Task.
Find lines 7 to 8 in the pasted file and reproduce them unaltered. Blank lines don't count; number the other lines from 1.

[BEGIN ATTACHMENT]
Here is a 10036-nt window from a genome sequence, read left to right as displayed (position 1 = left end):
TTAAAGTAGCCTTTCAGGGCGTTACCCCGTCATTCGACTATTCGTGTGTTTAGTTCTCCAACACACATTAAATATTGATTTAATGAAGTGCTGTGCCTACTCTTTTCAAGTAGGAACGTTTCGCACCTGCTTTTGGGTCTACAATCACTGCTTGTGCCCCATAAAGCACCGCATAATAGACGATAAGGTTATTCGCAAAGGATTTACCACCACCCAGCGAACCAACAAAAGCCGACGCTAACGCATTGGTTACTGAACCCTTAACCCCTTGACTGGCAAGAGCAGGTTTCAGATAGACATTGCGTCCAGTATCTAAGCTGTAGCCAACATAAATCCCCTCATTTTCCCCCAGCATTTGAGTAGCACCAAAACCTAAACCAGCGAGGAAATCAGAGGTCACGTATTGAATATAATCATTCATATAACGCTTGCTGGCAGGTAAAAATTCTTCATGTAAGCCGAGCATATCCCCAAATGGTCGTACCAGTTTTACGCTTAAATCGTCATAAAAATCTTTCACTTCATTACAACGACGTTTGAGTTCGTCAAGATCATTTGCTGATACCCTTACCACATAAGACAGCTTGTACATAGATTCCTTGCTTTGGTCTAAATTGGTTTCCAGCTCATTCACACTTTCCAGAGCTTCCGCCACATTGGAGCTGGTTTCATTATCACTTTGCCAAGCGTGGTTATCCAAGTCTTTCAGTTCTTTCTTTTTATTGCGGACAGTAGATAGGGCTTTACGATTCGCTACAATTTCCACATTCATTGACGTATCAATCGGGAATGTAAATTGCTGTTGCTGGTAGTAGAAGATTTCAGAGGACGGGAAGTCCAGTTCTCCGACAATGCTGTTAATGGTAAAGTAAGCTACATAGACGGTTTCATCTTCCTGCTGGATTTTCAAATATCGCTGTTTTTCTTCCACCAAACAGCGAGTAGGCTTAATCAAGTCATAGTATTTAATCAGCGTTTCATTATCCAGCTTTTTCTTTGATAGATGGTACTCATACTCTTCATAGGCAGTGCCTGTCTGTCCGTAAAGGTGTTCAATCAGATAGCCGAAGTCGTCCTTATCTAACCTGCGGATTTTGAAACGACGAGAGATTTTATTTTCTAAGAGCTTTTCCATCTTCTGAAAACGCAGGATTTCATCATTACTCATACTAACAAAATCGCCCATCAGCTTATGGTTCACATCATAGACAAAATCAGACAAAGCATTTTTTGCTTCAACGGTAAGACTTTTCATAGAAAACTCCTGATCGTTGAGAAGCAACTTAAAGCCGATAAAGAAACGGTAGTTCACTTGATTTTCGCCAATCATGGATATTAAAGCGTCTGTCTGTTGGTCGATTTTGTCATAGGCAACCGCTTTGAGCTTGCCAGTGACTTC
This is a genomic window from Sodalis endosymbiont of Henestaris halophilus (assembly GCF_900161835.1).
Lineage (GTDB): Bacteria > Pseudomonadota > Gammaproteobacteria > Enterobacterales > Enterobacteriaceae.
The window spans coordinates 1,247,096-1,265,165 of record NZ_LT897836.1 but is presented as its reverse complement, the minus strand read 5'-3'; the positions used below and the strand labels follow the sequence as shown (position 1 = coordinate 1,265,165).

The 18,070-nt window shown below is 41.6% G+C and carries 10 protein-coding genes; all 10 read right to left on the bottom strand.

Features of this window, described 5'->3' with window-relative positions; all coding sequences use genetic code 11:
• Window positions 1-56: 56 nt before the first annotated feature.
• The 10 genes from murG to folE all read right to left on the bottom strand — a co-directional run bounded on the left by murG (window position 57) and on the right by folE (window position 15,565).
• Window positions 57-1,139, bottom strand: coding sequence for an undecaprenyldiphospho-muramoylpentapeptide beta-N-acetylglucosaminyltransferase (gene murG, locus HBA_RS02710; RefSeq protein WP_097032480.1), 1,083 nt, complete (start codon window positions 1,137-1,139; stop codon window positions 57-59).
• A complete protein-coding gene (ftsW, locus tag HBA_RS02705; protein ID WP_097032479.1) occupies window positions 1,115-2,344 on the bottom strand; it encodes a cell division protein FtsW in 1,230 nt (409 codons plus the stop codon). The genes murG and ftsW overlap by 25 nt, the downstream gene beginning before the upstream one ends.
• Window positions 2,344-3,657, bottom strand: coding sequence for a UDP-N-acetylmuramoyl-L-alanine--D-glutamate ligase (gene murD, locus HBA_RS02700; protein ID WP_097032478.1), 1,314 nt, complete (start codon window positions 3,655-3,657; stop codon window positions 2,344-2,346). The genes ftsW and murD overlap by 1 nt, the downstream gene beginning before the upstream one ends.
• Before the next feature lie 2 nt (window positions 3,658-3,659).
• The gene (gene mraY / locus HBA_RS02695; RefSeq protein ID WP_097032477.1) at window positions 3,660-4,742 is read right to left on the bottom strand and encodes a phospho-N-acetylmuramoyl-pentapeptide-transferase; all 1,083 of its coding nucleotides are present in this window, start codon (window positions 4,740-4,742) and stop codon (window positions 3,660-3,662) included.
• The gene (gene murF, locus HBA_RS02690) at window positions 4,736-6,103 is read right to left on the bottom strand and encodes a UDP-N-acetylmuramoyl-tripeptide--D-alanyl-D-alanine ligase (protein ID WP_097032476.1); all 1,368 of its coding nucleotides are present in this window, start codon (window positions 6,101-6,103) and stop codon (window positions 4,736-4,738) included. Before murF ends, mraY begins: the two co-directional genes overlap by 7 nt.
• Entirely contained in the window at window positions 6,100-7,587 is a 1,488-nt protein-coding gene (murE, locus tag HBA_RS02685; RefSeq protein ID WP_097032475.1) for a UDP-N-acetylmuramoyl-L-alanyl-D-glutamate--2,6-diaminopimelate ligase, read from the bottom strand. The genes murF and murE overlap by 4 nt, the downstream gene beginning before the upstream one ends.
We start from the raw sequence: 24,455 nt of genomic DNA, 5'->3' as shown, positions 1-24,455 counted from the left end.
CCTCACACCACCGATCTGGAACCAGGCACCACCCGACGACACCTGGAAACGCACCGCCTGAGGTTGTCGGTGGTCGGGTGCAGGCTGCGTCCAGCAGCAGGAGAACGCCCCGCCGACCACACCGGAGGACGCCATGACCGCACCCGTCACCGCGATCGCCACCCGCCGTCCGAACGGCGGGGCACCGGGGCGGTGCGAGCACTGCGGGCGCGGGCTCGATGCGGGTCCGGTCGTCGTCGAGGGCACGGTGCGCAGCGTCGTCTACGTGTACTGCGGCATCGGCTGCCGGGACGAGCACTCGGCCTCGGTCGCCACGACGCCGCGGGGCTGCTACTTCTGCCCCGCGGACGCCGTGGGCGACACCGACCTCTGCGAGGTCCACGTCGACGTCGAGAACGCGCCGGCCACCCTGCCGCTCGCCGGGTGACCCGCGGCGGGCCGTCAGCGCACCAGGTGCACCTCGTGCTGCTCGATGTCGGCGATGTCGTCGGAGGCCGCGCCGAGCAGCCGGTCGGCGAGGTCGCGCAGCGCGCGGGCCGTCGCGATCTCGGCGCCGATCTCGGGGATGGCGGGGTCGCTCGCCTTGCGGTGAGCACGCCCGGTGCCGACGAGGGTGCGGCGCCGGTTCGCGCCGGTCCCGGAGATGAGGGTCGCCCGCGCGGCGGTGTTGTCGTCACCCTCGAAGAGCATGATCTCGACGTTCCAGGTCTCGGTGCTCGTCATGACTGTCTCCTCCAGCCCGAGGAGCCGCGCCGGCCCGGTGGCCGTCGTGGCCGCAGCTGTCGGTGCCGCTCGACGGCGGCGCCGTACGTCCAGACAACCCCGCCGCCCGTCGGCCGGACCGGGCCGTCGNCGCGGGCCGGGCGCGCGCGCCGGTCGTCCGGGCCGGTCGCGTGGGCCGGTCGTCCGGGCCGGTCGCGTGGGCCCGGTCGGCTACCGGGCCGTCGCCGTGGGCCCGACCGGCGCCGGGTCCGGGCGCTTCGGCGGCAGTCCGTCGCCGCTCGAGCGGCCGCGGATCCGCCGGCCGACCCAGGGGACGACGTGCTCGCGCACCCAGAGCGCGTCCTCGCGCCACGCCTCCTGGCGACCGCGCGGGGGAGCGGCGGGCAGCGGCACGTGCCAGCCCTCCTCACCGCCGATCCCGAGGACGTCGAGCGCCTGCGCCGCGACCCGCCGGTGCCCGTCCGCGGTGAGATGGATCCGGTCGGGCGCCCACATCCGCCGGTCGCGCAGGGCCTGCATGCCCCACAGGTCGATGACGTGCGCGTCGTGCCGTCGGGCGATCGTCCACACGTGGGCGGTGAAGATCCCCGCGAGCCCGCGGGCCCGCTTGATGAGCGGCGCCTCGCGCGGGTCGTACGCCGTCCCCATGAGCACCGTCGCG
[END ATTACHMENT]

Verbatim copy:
Features of this window, described 5'->3' with window-relative positions; all coding sequences use genetic code 11:
• Window positions 1-56: 56 nt before the first annotated feature.